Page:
Such treatment would have afforded warrantholders a windfall of accrued interest not provided common shareholders. No equitable or other grounds exist for excluding the plaintiff from asserting a claim with respect to all plaintiff's 129,880 Warrants, including those acquired by plaintiff after the announcement of the merger. All other claims asserted by the plaintiff are dismissed as being without merit.
Since the defendants breached the Warrant Agreement, the question becomes the extent to which plaintiff was damaged by that breach. Upon payment of the exercise price of $ 36.75 per warrant plaintiff was entitled to receive three components of value. Plaintiff's Warrants entitled him to be offered 2.57 shares of ADVO, a $ 20.75 high yield bond dated on the day of exercise, and $ 1.50 in cash upon exercise. Defendants breached the Warrant Agreement because they did not offer plaintiff the $ 1.50 in cash or its equivalent.
Plaintiff claims that this breach caused his Warrants to be "underwater," or uneconomical to exercise when he attempted to do so near their date of expiration. In other words, plaintiff claims that had defendants offered him the $ 1.50 in cash, the total consideration offered would have exceeded the exercise price and he would have made a profit by exercising the Warrants.
Thus, the maximum amount which plaintiff could be damaged is $ 1.50 for each Warrant. Awarding any more than this amount would not be justified. If the package of consideration offered exceeded the exercise price by over $ 1.50 at any time up until the date of expiration, then plaintiff could have realized a profit immediately upon exercise, even absent the $ 1.50. Under these circumstances, plaintiff's duty to mitigate his damages would have required him to take the profit which was being offered to him at that time and bring suit based on the elements of value which were wrongfully denied him. See Air Et Chaleur v. Janeway, 757 F.2d 489 (2d Cir. 1985). On September 15, 1989, the final date on which plaintiff could have exercised his Warrants, his maximum damages were $ 1.50 for each Warrant he held as of that date. Plaintiff cannot sue based on the value of 2.57 shares of ADVO for the simple reason that ADVO was always part of the package which he was offered.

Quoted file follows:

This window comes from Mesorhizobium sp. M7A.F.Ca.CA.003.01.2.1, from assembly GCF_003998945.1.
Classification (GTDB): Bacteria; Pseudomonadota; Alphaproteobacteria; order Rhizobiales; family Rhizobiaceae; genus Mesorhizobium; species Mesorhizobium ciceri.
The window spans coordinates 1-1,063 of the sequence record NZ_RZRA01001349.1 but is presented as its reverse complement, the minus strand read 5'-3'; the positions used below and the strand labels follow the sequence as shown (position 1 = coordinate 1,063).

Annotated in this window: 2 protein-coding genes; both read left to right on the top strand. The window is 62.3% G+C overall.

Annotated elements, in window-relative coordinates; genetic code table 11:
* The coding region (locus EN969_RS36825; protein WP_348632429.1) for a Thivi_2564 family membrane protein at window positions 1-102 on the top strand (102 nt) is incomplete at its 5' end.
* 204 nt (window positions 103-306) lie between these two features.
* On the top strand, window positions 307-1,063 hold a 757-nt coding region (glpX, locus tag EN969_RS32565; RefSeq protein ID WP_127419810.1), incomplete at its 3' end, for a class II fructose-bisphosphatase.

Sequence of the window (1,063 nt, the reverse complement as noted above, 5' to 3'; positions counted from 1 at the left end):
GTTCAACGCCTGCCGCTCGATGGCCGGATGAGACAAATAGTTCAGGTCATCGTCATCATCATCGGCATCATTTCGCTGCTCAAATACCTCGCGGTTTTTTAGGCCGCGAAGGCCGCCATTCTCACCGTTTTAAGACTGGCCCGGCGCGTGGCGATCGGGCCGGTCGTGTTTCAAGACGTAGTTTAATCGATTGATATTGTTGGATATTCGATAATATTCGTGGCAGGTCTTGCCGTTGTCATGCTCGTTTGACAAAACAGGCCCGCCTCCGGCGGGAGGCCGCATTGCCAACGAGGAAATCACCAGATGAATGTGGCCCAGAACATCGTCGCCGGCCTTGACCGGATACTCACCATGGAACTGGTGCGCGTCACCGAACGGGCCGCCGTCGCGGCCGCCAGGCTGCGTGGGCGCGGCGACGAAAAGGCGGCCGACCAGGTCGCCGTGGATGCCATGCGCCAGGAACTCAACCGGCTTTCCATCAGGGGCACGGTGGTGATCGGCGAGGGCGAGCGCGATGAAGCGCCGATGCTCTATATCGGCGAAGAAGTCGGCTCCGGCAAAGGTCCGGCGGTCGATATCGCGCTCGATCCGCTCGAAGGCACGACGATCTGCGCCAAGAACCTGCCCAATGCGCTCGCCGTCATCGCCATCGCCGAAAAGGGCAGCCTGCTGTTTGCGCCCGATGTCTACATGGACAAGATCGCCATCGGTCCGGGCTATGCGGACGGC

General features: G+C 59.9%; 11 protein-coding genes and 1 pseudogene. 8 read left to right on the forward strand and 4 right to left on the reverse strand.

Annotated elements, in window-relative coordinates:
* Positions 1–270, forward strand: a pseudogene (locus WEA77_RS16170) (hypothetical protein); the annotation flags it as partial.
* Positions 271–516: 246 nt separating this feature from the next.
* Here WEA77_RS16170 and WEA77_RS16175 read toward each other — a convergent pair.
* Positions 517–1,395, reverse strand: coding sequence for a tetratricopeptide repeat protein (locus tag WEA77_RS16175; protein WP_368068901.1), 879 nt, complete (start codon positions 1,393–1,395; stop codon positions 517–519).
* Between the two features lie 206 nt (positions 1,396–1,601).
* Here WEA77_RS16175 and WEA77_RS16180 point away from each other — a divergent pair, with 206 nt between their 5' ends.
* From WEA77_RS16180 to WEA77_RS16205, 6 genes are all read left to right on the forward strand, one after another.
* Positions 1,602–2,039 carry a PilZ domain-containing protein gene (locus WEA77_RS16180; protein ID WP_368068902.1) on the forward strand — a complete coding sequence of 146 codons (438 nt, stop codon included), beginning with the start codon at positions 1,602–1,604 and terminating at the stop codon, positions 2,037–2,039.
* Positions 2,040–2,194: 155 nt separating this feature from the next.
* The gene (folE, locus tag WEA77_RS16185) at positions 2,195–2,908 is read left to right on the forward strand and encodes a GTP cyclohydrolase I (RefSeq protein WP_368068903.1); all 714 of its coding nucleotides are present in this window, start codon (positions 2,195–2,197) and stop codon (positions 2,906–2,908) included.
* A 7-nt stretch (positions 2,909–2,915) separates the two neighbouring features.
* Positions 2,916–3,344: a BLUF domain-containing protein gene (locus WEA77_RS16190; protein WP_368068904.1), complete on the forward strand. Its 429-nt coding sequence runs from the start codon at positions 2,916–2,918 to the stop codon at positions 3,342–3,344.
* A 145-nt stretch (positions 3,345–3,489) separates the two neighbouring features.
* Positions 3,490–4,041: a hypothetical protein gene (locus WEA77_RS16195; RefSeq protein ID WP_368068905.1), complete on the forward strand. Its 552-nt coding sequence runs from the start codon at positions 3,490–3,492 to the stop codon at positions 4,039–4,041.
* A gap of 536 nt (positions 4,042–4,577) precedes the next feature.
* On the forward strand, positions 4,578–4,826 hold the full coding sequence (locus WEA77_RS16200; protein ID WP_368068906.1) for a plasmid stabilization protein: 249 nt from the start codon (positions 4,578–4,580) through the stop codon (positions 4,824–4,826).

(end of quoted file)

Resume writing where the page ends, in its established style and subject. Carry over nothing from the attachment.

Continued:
This Court will award $ 1.50 on each of plaintiff's 129,880 Warrants, the maximum amount to which plaintiff would be entitled. It is not possible to place an exact value on the package to which plaintiff was entitled on September 15, 1989. Although ADVO was trading at 9 5/8, there was no market established for the Warrants themselves or the high yield debentures.
Where a breach of contract has clearly been shown and plaintiff has been damaged by the defendants' breach "doubts should be resolved against the wrongdoer" in calculating the amount of damages. Olympia Equip. Leasing v. Western Union Telegraph, 797 F.2d 370, 383 (7th Cir. 1986). See also, Eureka Ins . Corp. v. Chicago Title Ins. Co., 240 App. D.C. 88, 743 F.2d 932, 942 (D.C. Cir. 1984). The plaintiff cannot be penalized because he cannot prove with precision the exact amount of his damages. The defendants having breached their contract with the plaintiff, must accept responsibility for any failure in proof. Therefore, plaintiff will be awarded $ 1.50 per Warrant for a total of $ 194,820. A judgment will be entered in that amount and defendants will also be ordered to pay costs and interest.
Stanley Sporkin, United States District Court